Fosfomycin: what was old is new again

Minyon L. Avent, Benjamin A. Rogers, Allen C. Cheng, Eugene Athan, Joshua R. Francis, Matthew J. Roberts, David L. Paterson, Patrick N.A. Harris

    Research output: Contribution to journalEditorial

    Abstract

    With the rising prevalence of antibiotic resistance in bacteria, there is a need to develop new antibiotics and re‐visit older antibiotics where there are no available alternatives. Fosfomycin, first discovered in the 1960s,1 has a long history of use in some countries (including the United States, Japan and several European countries), particularly for urinary tract infections.2 In Australia, oral fosfomycin trometamol, previously only available through the Special Access Scheme, has recently been approved by the Therapeutic Goods Administration for the management of acute, uncomplicated urinary tract infections in females over 12 years of age, caused by Enterobacteriaceae (including Escherichia coli) and Enterococcus faecalis, where the standard recommended agents are not effective. Currently, it is not subsidised by the Pharmaceutical Benefits Scheme.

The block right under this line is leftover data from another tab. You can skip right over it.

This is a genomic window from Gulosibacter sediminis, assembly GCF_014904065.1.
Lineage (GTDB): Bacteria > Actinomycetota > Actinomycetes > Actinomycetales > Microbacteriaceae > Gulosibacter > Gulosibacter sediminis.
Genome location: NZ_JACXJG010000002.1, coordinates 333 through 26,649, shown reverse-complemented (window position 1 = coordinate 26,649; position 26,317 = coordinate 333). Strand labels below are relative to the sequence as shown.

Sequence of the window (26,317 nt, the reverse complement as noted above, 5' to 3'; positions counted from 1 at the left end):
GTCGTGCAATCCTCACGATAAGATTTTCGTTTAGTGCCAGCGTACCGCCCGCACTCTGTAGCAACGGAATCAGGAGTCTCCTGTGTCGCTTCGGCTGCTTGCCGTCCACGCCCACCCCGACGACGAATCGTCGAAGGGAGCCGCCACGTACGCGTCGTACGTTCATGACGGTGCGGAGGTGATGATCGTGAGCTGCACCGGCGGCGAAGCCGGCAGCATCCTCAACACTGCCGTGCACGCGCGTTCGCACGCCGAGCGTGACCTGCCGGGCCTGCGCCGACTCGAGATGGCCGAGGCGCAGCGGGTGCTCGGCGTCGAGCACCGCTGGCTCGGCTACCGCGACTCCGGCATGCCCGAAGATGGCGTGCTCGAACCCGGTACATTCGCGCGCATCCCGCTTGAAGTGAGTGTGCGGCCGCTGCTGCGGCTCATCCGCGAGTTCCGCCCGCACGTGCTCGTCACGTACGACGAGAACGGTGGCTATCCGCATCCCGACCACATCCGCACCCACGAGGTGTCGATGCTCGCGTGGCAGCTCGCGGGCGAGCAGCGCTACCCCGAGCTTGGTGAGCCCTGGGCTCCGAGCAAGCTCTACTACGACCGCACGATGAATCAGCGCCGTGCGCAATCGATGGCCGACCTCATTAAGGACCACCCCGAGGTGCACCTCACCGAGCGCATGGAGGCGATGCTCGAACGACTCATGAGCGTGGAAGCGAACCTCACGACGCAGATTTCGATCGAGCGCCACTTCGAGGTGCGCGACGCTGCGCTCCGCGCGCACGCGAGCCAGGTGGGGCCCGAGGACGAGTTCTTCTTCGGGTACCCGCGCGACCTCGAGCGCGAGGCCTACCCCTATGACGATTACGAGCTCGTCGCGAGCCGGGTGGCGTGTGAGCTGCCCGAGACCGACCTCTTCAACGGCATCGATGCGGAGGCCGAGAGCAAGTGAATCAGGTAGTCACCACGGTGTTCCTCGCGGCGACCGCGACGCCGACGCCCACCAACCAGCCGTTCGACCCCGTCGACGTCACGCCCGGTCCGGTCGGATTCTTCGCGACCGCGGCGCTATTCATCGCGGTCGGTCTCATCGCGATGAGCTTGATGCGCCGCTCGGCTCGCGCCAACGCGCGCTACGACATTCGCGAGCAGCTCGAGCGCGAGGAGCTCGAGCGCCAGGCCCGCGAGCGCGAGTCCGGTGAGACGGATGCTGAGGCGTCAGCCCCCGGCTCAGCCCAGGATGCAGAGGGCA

Original languageEnglish
    Pages (from-to)1425-1429
    Number of pages5
    JournalInternal Medicine Journal
    Volume48
    Issue number12
    DOIs
    Publication statusPublished - 5 Dec 2018

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  • Cite this

    Avent, M. L., Rogers, B. A., Cheng, A. C., Athan, E., Francis, J. R., Roberts, M. J., Paterson, D. L., & Harris, P. N. A. (2018). Fosfomycin: what was old is new again. Internal Medicine Journal, 48(12), 1425-1429. https://doi.org/10.1111/imj.14122